Food in India is not simply about consumption. It is about establishing spaces in society. As Haksar too highlights, the upper class Indian may have a regular conversation with a Dalit, yet she/he will always hesitate to eat from the same plate or even share a meal. This has been an intense space of debate between Gandhi and Ambedkar when discussing the deregulation of caste in India. As Ambedkar had rightfully pointed out, no matter how many policies we make, unless we can allow the Dalit to enter our homes and eat off our plates, we will never be successful in dismantling this horrific caste system that even today holds the potential to upturn our society.

Food, then, again, has much less to do with satiating hunger and much more to do with establishing who we are, where we belong and how we wish to affirm our dignities.

A most important highlight of Haksar’s narrative is the debate surrounding what is appropriate food and what is not. This cuts across her various areas of residence. While in Kashmir, she playfully highlights the story of her cousin’s wedding to Manmohini, a Kashmiri from the Valley, who was drenched in tears before her wedding reception, as “she had just learnt that we (author’s family) would only be serving four meat dishes at the feast, and we would also be serving dal. How would she show her face to her family; she was dying of embarrassment and shame! In Kashmir, they would make at least seven or eight meat dishes and never, ever serve yellow dal, even to ordinary guests, let alone at a wedding feast!”

Then, and even today, food at weddings provide an important insight into the families that are being wedded into. It is a symbolism of ‘khatirdari’, ‘mehmaan nawaazi’ and, of course, affluence. What Manmohini’s grave crisis also highlights is the fine nuances that separate territories in India. While regions are different, so are states within a region and spaces within even a strictly defined a state.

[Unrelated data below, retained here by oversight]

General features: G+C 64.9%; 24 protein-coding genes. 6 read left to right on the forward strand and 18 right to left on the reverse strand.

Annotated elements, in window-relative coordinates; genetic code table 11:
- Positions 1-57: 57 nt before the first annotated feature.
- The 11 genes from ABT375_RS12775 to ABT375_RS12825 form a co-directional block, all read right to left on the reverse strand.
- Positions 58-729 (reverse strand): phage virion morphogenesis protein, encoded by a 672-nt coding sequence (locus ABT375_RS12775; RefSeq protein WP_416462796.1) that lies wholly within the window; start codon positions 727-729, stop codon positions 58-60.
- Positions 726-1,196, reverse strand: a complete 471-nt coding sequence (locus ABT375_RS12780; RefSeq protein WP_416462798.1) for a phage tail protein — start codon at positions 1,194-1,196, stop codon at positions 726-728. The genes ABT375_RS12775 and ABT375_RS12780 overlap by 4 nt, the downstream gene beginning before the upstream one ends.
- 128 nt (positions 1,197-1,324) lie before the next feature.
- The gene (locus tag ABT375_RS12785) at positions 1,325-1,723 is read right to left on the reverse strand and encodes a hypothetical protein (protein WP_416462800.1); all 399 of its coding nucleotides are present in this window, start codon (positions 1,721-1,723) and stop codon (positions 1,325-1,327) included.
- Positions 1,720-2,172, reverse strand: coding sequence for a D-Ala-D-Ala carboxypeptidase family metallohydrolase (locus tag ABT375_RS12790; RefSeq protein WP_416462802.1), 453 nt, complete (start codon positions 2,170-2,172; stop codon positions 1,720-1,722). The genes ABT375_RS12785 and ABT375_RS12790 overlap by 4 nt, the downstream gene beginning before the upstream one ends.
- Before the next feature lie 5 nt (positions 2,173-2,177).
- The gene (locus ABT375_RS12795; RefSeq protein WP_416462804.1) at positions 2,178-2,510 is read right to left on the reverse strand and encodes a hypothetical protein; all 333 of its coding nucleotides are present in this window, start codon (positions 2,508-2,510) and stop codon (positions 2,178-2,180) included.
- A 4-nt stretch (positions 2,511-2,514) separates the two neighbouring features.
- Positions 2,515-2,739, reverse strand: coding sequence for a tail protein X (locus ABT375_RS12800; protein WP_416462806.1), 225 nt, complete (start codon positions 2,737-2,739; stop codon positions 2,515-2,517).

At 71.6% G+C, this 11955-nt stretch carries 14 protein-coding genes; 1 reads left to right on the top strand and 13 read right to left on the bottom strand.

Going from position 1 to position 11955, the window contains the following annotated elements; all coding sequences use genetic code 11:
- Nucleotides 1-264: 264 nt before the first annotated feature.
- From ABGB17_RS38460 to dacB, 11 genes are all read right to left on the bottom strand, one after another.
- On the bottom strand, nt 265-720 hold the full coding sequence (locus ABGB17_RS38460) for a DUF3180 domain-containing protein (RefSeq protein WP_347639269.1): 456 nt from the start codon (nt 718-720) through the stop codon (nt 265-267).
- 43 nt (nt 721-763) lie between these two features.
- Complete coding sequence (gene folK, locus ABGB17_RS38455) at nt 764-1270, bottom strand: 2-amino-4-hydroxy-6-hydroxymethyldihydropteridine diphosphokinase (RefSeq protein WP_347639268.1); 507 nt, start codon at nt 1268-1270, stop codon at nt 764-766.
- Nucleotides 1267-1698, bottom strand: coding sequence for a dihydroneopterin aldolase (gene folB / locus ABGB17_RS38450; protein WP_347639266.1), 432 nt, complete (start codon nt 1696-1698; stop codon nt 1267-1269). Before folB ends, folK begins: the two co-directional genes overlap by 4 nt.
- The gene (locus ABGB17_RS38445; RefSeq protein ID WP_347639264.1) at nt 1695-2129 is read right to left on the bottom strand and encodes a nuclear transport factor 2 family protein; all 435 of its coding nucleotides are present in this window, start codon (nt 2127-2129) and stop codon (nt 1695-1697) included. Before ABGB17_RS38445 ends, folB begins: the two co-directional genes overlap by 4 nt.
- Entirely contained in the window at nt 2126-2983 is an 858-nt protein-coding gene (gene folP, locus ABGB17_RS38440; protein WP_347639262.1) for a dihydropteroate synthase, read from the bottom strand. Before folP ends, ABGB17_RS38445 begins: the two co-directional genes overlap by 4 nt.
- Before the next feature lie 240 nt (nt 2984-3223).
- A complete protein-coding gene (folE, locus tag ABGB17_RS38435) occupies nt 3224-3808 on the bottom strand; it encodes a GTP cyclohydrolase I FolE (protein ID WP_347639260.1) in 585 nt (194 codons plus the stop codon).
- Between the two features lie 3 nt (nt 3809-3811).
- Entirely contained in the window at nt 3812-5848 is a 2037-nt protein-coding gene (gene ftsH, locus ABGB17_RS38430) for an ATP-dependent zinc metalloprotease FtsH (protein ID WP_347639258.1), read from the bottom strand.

Perfectly interspersed with accounts from growing up in Nehruvian India to remembering meals shared with imprisoned Iraqi refugees, going on to being served with pork during a stomach upset by a loving Manipuri roommate to cooking with Sebastian, her husband and partner in intellectual deliberation – Haksar paints India’s culinary geography – a most complex and rich territorial definition of India, the land which is nothing short of plenty. With memorable recipes from different regions and her own emotional insights to situations, Haksar has written an emotive narration, where she surely appears, as she should be, like many of us, deeply affected by India’s dwindling ability to recognise and embrace culinary difference.

Just as the rugged Himalayas stand in stark contrast to our pristine Kovalam – the Raan of Kashmir is distinct to the crispy Medu Vada – yet, this difference is not of separation, only of a creative confluence that births and nurtures our true Mother India.